Trekking Torres del Paine – Part 2

Day three: today is all about the middle leg of the W, the French Valley. We feel great, strong, healthy, and have lots of energy. By now we are comfortable with the uncomfortable. My blisters and Adam’s knee pain are easier to ignore. It is a laid back day compared with the others, less ground to cover and we get to leave our packs at the camp site since we’ll be returning tonight. It’s also a fun hike; we follow a river through the forest, climb some huge rocks, and look out over lakes and beautiful mountains.

French Valley

As we decided at the onset, we take everything easy and unlike the majority of the people who woke up to alarms at dawn to hike, we get a later start and have the trail to ourselves.

— Humans are a funny animal. Despite leaving civilization to trek in the remote parts of Patagonia, we still can’t help but over plan, worry, set alarms, and lug in some part of our everyday lives. We saw countless examples of worried faces, bustling hikers, and over prepared and over thinking people. I consider Adam and I to be a bit opposite of that from time to time, and it’s surprising how much more gratifying life can be when you are. A small challenge next time you find yourself in such a position: rather than worry that bad weather might set in, the next camp site might be too full, the alarm won’t go off, or any of the many things you could invent in your head that might go wrong… just roll with it. Wake up when you wake up, set out without rain gear, don’t take a watch, and don’t make a plan for when you’ll return. You just might find yourself on a trail all alone, with a light sprinkle cooling off your already soak drenched body, taking in a sight that few in this world will ever see, and most importantly, you’ll have a clear and present mind while doing it. Remember, the worst case scenario usually isn’t that bad. Adventures inside of adventures are what Adam and I really seek, and we savor it when we are lucky enough to find them. —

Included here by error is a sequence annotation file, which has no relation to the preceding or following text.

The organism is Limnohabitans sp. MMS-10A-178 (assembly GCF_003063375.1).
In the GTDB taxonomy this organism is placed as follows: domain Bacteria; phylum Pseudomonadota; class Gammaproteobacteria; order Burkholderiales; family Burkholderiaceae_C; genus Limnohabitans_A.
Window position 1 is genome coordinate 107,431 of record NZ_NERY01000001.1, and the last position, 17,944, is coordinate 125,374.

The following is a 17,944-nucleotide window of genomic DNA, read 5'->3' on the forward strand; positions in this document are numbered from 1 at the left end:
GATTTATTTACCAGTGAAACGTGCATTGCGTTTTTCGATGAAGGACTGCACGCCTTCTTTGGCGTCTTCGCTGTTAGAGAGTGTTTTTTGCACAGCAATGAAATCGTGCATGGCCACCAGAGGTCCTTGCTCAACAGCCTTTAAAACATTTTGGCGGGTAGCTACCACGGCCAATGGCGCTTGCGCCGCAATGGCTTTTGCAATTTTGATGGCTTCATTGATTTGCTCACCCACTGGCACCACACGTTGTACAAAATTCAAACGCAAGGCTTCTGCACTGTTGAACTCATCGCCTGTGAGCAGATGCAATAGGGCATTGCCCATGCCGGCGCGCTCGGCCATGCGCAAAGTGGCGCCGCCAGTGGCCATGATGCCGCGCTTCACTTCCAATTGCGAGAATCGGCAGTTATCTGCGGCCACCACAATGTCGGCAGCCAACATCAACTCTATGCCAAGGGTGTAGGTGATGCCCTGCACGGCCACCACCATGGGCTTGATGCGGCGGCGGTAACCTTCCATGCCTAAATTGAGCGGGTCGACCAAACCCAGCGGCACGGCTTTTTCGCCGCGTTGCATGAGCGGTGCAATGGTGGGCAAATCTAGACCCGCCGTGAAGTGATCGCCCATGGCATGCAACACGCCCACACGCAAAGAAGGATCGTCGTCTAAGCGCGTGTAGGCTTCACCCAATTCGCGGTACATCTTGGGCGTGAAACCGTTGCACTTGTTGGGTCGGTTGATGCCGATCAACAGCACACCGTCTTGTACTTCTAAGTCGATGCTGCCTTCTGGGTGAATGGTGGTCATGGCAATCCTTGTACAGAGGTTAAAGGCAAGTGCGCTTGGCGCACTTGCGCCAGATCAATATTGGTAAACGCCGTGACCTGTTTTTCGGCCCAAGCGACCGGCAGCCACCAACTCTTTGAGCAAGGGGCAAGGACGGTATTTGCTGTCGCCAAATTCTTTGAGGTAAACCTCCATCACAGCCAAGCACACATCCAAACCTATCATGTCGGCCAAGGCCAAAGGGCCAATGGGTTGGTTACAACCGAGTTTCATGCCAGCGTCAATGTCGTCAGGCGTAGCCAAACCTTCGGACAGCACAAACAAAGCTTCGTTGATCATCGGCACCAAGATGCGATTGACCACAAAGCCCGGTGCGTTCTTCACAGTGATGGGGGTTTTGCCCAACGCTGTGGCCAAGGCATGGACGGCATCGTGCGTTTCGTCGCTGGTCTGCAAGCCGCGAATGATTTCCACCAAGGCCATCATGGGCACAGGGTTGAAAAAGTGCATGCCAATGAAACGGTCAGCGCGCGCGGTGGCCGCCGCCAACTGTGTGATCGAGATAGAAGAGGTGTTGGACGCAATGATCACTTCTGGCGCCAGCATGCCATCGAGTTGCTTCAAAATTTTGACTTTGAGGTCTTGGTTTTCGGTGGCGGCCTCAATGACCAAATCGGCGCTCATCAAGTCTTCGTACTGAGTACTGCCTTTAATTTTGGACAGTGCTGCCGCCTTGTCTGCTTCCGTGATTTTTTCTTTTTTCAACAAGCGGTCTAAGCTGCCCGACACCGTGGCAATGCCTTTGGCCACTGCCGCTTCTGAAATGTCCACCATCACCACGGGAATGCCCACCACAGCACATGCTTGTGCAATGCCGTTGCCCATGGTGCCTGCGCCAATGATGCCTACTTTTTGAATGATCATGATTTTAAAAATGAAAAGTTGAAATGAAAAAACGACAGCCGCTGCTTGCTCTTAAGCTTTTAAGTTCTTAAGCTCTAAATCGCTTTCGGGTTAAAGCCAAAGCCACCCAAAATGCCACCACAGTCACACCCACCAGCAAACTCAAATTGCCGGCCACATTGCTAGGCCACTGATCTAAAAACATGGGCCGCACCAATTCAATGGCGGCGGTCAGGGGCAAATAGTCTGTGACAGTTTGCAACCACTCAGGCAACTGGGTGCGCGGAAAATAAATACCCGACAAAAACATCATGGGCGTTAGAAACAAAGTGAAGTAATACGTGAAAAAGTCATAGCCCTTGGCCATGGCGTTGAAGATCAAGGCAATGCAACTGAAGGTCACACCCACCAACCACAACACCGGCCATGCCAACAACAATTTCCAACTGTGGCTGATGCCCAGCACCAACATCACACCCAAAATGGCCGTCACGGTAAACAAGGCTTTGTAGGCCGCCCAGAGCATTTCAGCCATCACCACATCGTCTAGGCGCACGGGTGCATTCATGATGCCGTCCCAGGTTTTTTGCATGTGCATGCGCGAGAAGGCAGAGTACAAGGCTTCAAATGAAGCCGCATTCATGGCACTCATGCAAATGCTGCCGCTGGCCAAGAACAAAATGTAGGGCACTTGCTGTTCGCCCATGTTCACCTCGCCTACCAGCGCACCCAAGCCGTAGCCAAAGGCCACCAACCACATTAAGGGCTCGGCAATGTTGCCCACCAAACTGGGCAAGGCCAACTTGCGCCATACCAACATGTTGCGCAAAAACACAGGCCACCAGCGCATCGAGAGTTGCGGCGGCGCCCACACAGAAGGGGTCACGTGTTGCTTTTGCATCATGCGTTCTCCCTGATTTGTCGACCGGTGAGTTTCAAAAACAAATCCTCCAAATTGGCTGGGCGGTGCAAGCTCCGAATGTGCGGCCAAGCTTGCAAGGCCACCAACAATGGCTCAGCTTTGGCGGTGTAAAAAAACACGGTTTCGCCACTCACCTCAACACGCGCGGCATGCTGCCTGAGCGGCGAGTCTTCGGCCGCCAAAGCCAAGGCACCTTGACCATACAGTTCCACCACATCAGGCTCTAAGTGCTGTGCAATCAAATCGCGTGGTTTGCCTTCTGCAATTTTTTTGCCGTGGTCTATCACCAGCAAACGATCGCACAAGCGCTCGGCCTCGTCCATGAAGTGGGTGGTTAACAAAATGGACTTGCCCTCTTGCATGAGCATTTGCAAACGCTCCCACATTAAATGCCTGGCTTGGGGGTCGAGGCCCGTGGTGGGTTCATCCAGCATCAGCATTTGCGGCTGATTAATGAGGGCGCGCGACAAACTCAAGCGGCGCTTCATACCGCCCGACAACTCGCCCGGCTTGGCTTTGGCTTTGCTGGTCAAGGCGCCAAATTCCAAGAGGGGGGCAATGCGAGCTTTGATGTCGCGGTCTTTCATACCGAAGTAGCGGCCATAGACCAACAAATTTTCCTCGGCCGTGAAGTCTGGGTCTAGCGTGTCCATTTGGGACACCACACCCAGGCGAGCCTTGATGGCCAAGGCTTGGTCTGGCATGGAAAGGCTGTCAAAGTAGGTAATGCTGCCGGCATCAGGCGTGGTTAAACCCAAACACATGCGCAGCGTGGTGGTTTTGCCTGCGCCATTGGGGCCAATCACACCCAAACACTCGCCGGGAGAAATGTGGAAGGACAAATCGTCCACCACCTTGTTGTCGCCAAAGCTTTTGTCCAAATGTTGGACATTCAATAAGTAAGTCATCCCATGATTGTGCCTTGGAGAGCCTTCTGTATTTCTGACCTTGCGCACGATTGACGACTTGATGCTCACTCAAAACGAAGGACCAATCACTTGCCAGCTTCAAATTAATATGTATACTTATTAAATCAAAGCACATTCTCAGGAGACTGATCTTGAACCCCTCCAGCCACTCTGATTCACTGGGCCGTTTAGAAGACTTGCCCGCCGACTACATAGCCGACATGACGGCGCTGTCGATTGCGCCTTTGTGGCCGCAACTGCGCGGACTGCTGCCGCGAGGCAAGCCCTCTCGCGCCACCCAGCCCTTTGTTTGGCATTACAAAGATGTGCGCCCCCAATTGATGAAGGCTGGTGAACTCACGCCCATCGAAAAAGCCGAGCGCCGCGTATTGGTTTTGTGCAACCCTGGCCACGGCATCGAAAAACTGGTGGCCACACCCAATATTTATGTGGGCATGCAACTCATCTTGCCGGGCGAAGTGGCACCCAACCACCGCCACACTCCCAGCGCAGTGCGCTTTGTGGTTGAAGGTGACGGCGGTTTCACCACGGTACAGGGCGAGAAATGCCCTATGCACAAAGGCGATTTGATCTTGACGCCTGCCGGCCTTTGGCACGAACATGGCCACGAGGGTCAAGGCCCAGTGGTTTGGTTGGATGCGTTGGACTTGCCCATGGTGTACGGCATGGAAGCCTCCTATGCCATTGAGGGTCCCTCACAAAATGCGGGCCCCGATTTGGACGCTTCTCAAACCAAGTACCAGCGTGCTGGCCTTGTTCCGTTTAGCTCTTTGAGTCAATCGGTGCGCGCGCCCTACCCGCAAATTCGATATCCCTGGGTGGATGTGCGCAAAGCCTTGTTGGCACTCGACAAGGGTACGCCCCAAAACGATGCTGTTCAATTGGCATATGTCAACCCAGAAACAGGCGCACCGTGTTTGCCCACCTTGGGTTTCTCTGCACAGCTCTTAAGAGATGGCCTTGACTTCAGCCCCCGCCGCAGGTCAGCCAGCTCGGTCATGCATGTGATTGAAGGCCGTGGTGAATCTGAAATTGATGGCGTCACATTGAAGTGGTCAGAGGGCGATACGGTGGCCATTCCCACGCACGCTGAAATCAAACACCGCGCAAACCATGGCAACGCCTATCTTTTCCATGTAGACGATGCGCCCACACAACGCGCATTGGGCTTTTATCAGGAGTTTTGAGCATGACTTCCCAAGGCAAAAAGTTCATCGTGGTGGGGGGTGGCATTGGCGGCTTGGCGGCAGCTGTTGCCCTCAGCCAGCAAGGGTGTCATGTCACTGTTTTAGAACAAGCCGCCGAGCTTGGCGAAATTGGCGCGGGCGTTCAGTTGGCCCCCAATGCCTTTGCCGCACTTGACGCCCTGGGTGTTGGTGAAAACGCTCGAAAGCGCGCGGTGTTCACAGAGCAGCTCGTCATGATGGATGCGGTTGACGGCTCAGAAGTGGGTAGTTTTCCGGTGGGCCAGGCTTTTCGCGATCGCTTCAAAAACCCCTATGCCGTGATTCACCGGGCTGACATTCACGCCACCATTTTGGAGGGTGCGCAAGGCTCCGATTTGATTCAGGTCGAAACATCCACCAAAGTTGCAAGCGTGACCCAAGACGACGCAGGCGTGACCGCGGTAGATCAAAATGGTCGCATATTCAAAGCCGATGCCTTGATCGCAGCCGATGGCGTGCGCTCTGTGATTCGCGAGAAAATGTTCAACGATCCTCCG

Enjoying lunch all alone sitting atop the highest lookout of the French Valley is an incredible experience. We return after six hours of hiking, cook a tasty hot noodle soup, relax, and snuggle in under the veil of the dark night at Camp Italiano.

Day four: The longest day of all, we try to start early to get to our last camp before sunset. It will take us almost eleven hours. The first six are very easy, we hike up and down short hills and by now we have better control of our minds and our legs feel stronger. Every couple of hours we take a moment for a snack or a picture and admire the views surrounded by the vast landscape of lakes and mountains. Our final destination is the nearest camp to Las Torres, the biggest attraction of the park. The last two hours are tough, we climb up a steep valley on our way to Camp Las Torres, but the stunning green forest and fun trail make it easy to bear.

Plenty of fresh water

Super heroes!

The kitchen

Tomorrow we finish off the trek at Las Torres!!! To be continued…

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Map Location